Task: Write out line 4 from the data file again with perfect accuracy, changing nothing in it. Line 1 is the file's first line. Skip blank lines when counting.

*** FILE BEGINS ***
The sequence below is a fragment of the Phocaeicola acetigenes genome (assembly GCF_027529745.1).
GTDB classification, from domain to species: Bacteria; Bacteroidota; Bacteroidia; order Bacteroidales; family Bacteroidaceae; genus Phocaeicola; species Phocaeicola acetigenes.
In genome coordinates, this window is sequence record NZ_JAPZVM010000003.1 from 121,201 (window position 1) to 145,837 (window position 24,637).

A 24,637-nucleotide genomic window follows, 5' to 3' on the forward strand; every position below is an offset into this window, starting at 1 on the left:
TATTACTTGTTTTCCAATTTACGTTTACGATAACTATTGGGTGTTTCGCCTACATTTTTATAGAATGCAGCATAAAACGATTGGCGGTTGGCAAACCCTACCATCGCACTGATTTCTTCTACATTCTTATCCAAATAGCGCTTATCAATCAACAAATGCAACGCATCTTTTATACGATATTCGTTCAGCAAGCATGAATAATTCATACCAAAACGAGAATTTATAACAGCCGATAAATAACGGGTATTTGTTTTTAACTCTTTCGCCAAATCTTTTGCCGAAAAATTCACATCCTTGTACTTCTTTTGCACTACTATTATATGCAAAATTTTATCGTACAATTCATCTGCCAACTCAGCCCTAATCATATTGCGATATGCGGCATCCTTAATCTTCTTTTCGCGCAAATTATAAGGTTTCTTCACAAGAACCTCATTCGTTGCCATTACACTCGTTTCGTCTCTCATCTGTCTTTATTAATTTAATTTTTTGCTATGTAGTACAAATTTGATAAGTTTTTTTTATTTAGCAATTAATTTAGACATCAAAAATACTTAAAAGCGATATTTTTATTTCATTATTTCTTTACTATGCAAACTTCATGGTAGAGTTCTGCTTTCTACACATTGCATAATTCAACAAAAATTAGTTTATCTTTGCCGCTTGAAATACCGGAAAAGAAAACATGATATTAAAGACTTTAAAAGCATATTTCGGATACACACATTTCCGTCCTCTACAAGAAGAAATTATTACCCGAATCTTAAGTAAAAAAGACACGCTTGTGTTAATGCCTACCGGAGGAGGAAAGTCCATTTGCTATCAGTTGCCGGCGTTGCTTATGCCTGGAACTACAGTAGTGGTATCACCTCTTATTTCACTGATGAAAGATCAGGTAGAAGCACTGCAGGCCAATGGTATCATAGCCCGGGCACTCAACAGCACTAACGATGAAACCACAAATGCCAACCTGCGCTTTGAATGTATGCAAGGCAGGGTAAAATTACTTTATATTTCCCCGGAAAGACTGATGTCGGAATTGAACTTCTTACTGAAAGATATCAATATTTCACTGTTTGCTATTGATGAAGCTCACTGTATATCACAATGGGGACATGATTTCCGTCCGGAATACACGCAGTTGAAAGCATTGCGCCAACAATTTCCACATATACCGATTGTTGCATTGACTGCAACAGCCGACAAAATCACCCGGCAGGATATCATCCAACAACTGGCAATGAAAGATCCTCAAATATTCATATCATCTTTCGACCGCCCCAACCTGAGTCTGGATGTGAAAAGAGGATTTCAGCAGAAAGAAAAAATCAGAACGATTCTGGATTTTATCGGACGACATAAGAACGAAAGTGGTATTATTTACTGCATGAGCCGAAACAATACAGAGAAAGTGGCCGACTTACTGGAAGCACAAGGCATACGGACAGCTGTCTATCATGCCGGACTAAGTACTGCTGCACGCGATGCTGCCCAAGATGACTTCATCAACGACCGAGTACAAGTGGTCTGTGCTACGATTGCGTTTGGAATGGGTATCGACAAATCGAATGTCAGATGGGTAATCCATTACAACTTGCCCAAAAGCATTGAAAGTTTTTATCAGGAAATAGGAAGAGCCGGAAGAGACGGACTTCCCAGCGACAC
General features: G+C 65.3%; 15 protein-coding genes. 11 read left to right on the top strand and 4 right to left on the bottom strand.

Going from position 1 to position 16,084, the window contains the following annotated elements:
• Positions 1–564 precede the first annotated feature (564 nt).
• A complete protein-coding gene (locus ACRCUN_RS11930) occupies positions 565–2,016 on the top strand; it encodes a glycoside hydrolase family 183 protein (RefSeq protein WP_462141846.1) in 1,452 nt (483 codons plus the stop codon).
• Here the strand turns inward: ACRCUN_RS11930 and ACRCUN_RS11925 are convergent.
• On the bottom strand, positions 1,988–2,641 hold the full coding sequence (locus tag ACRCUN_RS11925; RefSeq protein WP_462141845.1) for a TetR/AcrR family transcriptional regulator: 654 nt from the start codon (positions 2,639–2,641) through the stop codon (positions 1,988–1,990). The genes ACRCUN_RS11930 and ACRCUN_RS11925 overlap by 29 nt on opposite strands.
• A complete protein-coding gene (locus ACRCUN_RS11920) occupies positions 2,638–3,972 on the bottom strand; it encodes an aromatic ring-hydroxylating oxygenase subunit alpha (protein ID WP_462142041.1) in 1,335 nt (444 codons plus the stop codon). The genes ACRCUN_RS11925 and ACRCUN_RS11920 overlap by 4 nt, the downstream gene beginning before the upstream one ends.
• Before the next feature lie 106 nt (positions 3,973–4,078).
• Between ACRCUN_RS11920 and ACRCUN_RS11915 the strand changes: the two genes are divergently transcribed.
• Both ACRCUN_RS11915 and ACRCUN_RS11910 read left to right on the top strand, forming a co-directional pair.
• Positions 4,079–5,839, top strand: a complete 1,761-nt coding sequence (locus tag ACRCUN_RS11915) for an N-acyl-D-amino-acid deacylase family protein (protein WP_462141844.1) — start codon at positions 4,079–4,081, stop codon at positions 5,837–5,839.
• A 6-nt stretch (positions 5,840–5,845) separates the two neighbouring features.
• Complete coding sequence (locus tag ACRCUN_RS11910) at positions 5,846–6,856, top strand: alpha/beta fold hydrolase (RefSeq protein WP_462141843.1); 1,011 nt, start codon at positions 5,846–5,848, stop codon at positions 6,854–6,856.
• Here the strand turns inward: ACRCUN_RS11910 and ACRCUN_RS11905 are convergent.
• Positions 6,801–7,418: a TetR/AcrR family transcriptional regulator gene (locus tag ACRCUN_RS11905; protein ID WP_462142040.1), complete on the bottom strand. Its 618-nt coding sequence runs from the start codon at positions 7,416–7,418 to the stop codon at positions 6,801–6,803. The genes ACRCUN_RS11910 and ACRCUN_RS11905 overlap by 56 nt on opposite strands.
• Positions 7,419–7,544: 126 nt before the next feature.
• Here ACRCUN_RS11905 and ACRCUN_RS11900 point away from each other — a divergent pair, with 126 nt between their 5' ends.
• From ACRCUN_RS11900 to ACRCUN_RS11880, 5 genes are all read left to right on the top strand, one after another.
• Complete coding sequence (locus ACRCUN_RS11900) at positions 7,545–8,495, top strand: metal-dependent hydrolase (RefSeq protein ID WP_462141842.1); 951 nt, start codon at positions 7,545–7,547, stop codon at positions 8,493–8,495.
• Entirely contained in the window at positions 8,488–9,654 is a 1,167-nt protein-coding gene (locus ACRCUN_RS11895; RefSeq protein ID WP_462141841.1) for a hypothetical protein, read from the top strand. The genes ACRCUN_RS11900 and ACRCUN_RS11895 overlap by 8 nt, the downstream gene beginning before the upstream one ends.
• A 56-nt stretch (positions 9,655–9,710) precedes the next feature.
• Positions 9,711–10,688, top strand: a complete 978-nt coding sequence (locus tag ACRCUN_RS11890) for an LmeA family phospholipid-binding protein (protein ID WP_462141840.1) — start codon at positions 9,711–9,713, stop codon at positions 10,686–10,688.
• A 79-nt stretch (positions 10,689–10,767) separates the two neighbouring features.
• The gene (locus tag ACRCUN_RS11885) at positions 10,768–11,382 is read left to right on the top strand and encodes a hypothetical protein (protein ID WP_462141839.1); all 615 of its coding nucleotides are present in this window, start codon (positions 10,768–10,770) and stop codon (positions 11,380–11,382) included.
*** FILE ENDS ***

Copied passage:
A 24,637-nucleotide genomic window follows, 5' to 3' on the forward strand; every position below is an offset into this window, starting at 1 on the left: